A man involved in a drug-related August kidnapping that left one dead pleaded guilty to aggravated robbery Thursday.
As part of a plea deal made with the state, Darron Monroe’s other felony charge of aggravated kidnapping will be dropped. The deal does not include any provisions for his sentence, which will be determined in Natrona County District Court at a later date. Aggravated robbery carries a prison sentence of five to 25 years, a $10,000 fine or both.
“I was there with a baseball bat when that person was being robbed,” Monroe told Judge Catherine Wilking, confirming that a weapon was involved in the robbery.
Monroe previously appeared in court on separately filed charges of conspiring to deliver methamphetamine and interference. The misdemeanor interference charge was dropped in a plea deal after Monroe pleaded guilty to conspiracy in January. He still awaits sentencing on that felony conviction.
Both sets of charges are related to an incident in August, in which authorities say Monroe assisted Robert “Crook” Land in bringing a woman to Land’s apartment. Land had suspected that the victim was taking off with money she owed him from a methamphetamine deal. Land was shot and killed by police after the victim’s boyfriend told law enforcement that she was being held against her will in a south Casper apartment. The victim suffered injuries from the gunfire, and later recovered.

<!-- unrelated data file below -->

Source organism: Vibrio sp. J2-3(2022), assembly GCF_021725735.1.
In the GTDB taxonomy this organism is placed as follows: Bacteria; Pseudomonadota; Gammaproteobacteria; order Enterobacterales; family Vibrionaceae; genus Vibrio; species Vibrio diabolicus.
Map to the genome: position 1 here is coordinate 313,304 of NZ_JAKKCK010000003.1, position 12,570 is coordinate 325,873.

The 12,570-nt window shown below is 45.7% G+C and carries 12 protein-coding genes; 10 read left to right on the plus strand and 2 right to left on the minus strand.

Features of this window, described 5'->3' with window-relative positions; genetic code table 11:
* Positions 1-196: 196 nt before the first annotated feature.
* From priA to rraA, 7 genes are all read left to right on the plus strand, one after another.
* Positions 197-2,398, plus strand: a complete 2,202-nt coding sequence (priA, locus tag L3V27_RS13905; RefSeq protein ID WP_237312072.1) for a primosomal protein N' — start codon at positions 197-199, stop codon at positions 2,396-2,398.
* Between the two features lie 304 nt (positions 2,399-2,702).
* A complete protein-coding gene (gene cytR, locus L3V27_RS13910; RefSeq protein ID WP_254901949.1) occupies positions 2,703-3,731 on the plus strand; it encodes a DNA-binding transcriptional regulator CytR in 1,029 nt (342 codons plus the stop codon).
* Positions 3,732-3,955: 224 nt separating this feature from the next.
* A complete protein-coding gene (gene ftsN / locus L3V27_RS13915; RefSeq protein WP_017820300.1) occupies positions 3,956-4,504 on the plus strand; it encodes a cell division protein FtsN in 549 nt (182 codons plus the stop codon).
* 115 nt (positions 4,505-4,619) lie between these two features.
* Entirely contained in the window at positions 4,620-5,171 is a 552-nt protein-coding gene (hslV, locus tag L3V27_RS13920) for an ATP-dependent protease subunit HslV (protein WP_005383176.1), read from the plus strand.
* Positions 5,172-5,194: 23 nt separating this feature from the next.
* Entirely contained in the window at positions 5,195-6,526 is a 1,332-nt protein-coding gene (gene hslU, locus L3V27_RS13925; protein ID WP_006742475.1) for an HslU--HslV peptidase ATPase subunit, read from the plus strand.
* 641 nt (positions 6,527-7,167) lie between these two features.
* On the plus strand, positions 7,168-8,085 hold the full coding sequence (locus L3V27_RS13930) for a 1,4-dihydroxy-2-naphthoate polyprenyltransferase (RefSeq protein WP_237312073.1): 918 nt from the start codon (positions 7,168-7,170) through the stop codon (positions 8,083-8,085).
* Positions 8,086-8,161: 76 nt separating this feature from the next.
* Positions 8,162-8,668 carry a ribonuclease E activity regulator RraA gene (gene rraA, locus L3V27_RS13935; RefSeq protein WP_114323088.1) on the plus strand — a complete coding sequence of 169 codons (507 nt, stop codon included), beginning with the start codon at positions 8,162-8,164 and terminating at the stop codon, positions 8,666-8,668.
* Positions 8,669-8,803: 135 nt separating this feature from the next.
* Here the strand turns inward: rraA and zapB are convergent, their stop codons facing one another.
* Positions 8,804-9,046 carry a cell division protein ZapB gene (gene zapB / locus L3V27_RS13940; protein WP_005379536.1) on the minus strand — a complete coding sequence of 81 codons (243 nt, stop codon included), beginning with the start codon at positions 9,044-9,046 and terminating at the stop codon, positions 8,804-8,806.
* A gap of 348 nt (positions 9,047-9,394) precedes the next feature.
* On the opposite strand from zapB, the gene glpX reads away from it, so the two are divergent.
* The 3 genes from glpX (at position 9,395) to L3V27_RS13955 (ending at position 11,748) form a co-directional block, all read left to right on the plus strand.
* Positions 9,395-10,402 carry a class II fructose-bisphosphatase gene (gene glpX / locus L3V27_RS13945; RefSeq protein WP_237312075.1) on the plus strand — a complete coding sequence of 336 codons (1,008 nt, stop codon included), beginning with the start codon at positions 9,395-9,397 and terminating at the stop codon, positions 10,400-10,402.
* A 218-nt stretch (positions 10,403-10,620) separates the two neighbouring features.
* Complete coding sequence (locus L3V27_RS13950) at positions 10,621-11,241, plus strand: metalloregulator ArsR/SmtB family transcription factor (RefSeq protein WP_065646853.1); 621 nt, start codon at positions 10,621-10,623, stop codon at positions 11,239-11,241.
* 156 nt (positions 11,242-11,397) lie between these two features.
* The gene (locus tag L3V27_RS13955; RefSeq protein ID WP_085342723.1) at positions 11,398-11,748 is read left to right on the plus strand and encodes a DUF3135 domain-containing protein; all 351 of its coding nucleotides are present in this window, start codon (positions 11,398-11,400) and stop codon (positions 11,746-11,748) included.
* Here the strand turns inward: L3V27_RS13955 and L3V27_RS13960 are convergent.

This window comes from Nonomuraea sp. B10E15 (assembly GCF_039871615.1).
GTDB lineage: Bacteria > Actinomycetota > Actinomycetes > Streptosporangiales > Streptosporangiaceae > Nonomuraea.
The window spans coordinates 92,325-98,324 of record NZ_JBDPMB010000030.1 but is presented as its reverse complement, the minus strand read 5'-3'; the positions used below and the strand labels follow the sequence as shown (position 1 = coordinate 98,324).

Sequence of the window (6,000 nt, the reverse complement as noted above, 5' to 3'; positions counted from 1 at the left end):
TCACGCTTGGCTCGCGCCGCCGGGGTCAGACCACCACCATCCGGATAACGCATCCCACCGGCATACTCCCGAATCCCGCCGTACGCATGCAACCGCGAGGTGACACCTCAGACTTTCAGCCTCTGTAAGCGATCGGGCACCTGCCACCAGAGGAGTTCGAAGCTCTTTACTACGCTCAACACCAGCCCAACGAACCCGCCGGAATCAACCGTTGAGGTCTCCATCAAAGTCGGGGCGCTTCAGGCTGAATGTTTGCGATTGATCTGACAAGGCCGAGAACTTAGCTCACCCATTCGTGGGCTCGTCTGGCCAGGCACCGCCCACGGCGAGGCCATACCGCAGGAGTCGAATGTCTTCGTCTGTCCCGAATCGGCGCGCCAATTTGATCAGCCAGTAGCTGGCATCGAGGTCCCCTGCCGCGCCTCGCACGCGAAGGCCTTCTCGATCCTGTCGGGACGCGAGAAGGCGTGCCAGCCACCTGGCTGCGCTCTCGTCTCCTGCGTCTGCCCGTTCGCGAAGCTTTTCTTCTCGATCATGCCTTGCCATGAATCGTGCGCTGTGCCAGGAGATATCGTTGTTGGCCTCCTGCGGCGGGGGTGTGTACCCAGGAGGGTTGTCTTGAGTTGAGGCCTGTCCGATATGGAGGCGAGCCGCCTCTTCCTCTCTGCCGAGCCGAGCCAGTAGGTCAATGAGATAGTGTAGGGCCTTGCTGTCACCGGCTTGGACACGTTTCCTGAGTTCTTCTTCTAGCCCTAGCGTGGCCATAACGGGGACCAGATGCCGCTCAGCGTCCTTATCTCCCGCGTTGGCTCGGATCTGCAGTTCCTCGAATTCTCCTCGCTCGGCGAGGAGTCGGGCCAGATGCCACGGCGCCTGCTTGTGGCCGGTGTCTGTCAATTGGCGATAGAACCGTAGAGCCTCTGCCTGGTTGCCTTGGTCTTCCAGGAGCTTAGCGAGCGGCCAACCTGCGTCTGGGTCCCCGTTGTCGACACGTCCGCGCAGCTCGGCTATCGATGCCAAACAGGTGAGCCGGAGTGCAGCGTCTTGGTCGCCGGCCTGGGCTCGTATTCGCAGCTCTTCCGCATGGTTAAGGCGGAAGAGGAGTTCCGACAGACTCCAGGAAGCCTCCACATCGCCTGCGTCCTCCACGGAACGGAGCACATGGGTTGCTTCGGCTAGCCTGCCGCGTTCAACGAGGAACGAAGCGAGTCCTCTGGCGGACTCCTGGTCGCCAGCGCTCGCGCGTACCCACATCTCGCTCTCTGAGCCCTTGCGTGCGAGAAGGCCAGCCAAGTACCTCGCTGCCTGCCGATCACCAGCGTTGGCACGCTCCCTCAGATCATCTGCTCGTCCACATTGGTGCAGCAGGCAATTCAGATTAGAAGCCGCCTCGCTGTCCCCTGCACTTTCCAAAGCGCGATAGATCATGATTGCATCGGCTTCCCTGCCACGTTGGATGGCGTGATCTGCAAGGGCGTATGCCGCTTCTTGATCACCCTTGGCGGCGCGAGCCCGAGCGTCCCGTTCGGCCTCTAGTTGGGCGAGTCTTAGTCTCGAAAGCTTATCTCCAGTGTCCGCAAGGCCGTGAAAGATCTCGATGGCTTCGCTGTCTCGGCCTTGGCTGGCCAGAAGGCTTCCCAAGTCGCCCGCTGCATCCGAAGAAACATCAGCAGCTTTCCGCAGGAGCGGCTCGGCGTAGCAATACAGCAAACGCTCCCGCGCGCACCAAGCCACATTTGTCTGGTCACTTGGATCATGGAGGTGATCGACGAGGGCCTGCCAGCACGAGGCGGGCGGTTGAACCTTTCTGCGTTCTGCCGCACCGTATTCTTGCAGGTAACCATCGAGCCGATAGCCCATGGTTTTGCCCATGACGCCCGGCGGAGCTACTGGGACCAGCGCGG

Monroe and Kayla Wollitz, whose car was used for the alleged kidnapping, were arrested on drug-related charges at the time of the incident after officers found evidence of methamphetamine use and delivery in the apartment. An affidavit said Land and others in the apartment had agreed to use meth just before officers entered.
In court Thursday, Monroe admitted to retrieving the victim from another location and carrying a baseball bat in the car and the apartment. Attorney Michael Schafer, representing the state, said Thursday that in interviews the victim had said she was “freaked out,” “very intimidated” and “scared” of Monroe and Land.
Monroe told investigators, according to the affidavit, that he was trying to look tough. He confirmed to Wilking that the victim was being held without her purse or phone and was not allowed to leave.